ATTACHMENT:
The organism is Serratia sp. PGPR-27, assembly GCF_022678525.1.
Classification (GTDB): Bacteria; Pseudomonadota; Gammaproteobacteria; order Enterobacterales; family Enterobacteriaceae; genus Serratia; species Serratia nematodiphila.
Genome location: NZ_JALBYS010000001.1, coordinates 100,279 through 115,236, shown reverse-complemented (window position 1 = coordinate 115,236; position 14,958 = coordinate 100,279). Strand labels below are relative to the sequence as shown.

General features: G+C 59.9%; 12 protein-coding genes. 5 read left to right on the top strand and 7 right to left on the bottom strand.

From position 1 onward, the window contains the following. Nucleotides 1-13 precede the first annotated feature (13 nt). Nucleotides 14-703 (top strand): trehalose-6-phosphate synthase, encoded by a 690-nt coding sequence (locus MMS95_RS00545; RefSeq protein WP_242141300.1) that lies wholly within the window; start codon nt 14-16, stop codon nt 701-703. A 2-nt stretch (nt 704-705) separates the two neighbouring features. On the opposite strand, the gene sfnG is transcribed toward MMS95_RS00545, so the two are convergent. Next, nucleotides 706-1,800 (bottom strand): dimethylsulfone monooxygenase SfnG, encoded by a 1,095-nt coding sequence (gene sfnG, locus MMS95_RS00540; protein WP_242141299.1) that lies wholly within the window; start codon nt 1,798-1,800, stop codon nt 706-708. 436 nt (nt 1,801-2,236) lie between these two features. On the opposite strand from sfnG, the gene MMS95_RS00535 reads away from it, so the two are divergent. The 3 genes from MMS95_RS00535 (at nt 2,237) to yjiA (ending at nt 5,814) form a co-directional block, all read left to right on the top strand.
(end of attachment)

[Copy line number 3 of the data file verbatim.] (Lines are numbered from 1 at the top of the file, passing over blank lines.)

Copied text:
Genome location: NZ_JALBYS010000001.1, coordinates 100,279 through 115,236, shown reverse-complemented (window position 1 = coordinate 115,236; position 14,958 = coordinate 100,279). Strand labels below are relative to the sequence as shown.